Putting a proposition before a large population of voters can be expensive, so an organization wishing to do so would like to have a reasonable assurance that a given proposition will pass. One approach is to take a survey of a randomly chosen subset of voters and use the results to estimate the proposition’s chances amongst the general population. The larger the survey size and the larger the margin that the proposition passes in the survey, the larger the chances are that the proposition would pass for a general vote.

In a previous article, the required formulas were derived for an infinite voter population.

The symbols are defined as follows:

*s*– number of people in the survey*y*– the number of people voting yes in the survey*p*– the intrinsic probability that any given person votes yes- δ – the risk; i.e., the probability that, given the poll, the general vote still fails
*g*– the polling organization’s estimate for*p*

The result is

(1) |

or equivalently

(2) |

Note that the terms in the sum of (2) are symmetric about (s+1)/2. We then get

(3) |

and

(4) |

This gives a simple way to compute *y* given δ and *s*. Successive terms are added to the sum until the desired risk δ is met.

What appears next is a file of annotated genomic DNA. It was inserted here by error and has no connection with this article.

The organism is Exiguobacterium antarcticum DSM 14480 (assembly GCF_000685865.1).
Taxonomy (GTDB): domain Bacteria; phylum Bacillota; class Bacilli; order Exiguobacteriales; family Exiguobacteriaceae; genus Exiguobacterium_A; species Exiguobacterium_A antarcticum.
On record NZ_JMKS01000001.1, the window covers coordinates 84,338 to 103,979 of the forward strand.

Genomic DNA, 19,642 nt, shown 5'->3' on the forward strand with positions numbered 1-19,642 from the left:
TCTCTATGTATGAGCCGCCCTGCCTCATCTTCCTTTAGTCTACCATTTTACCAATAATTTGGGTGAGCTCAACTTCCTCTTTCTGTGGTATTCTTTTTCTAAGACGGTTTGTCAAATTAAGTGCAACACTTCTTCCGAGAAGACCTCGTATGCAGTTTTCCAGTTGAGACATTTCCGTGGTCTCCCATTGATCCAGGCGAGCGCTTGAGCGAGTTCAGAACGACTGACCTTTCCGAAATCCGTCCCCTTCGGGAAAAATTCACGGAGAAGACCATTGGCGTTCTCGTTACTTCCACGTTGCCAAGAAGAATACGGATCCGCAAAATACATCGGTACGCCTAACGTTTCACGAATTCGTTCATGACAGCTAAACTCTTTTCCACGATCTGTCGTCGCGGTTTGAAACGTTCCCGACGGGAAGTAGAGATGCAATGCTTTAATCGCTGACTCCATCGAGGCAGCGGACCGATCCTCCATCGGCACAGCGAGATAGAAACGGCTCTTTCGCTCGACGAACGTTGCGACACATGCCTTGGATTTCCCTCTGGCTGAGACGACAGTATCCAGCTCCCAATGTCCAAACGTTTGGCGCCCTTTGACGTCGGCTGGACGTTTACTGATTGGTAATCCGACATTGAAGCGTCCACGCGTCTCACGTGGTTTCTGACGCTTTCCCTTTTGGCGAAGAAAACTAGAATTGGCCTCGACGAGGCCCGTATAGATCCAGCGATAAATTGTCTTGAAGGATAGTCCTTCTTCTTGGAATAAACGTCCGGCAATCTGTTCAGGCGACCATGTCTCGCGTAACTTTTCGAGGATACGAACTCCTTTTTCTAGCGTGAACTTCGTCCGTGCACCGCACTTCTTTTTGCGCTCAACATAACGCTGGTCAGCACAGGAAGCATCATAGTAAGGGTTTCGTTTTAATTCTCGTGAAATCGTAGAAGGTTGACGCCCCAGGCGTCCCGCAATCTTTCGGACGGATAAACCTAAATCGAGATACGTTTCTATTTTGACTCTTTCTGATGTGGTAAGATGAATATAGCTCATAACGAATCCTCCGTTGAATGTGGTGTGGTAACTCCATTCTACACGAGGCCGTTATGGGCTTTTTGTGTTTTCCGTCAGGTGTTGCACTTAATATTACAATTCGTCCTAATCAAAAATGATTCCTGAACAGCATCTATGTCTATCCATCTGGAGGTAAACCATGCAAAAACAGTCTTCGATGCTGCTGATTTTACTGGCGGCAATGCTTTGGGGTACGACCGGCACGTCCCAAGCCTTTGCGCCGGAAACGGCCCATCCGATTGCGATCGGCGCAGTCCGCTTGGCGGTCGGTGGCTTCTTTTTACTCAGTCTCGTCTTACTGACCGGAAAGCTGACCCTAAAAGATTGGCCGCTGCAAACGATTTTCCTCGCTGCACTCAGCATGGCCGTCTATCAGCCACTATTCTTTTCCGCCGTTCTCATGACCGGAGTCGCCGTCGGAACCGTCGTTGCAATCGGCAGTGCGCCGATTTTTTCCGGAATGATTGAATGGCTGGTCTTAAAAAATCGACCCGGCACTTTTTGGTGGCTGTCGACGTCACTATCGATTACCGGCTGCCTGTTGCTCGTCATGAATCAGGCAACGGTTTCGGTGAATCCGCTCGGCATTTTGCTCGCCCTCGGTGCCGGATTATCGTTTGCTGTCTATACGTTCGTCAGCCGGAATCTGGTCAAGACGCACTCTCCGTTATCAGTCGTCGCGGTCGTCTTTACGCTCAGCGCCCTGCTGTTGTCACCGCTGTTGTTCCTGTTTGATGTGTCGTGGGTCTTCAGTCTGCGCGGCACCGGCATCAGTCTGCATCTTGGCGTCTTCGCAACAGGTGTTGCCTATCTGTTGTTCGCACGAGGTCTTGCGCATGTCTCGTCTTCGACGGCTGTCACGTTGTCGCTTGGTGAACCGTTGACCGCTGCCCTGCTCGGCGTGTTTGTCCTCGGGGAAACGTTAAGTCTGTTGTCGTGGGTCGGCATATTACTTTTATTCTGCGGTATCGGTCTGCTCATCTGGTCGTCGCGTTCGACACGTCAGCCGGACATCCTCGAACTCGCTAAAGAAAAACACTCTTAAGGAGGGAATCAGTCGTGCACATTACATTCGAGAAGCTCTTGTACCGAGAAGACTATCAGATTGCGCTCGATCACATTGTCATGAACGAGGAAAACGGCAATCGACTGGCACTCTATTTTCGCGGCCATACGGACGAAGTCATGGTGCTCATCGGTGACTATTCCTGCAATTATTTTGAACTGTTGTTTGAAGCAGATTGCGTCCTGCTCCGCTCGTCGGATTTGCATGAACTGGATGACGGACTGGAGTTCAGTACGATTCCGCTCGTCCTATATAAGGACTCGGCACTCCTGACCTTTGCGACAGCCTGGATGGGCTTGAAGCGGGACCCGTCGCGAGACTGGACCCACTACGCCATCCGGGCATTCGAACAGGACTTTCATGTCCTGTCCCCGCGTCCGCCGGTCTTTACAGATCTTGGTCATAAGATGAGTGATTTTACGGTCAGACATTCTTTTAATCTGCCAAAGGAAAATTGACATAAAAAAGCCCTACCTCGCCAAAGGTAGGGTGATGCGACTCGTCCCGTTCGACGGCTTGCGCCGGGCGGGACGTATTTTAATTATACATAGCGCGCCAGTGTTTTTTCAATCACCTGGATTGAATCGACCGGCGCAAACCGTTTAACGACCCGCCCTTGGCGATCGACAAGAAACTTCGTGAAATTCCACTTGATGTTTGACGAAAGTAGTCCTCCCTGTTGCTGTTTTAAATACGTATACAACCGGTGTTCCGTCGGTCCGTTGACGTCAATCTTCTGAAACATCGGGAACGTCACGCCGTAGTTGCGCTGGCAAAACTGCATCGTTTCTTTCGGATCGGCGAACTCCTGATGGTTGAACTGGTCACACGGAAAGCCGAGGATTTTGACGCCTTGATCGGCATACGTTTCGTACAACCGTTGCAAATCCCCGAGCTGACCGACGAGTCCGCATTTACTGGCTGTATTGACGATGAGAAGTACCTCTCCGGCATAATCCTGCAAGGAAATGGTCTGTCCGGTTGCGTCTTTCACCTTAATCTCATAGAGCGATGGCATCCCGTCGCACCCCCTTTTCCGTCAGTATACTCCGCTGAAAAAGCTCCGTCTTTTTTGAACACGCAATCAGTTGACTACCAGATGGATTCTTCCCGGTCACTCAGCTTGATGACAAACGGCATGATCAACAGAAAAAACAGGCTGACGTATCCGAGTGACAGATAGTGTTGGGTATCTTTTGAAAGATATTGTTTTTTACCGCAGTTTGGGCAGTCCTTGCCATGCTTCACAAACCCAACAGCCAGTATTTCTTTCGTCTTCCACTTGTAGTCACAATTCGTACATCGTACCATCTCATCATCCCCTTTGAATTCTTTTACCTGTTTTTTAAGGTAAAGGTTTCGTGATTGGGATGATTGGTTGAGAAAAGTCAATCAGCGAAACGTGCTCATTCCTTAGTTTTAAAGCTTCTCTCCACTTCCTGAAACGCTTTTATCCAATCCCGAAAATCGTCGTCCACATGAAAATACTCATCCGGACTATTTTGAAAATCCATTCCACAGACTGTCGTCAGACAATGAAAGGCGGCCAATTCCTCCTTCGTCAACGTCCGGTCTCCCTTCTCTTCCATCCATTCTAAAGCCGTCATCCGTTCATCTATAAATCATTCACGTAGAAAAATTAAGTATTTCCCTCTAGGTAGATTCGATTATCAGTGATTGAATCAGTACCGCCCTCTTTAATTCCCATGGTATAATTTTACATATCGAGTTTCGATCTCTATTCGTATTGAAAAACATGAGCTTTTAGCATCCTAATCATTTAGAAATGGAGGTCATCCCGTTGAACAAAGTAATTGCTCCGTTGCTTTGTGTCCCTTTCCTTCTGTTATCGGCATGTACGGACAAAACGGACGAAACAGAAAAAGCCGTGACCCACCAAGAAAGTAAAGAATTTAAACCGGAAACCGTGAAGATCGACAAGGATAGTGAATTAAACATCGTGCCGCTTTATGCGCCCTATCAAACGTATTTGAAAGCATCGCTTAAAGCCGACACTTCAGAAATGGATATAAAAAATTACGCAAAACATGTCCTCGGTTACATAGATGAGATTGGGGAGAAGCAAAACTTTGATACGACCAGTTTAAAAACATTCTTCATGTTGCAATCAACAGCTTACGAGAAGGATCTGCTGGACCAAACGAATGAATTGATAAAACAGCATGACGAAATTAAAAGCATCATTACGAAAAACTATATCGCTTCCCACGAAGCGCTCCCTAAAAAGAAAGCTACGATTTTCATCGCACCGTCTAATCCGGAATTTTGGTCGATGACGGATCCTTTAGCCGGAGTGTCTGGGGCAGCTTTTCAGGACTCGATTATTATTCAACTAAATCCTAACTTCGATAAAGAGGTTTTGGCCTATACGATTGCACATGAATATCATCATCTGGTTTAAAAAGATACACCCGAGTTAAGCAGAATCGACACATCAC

Equation (2) can be quickly computed with some rearrangement. By pulling out the common terms of the factorials, equation (2) becomes

(5) |

where

(6) |

The same type rearrangement can be applied to equations (3) and (4). The collection of terms in front of the summation are computed using lgamma(), a commonly available library function for computing the gamma function.

At this point we can easily compute δ(s,y) and y(s,δ). The polling organization, on the other hand, is interested in *g*, essentially an *a priori* estimate of *y/s*. If the pollster has a do-not-exceed target risk, then the conservative approach is to assume the requirement of more votes rather than less. Thus the risk is computed as δ(s,g) = δ(s,y=]g·s[), where ][ is the ceiling function and rounds upwards to the next integer. Similarly, computing the worst-case estimated *g* given a survey size and a do-not-exceed risk is g(s,δ) = ]y(s,δ)[/s.

The final computation is s(g,δ). This can be done two ways. The first is to find the smallest *s* such that δ(s,g) < δ. Note that, because *s* enters twice in this formula, there is no guarantee that δ(s,g) is monotonic in *s*. An alternative is to find the largest *t* such that δ(t,g) > δ, and then use s=t-1.

The second method is to find the smallest *s* such that g(s,δ) < *g*. As before, since *s* enters twice, g(s,δ) may not be monotonic. Similarly, an alternative is to find the largest *t* such that g(t,g) > *g*, and then use s=t-1.

Since finding *s* is an iterative process, having an initial approximation for s(g,δ) would be helpful. Unfortunately most of the approximations for the summation in equation (1) do not result in an equation which is readily invertible.

This computation was suggested to me by David Chaum, who wanted to know if a closed-form solution existed.

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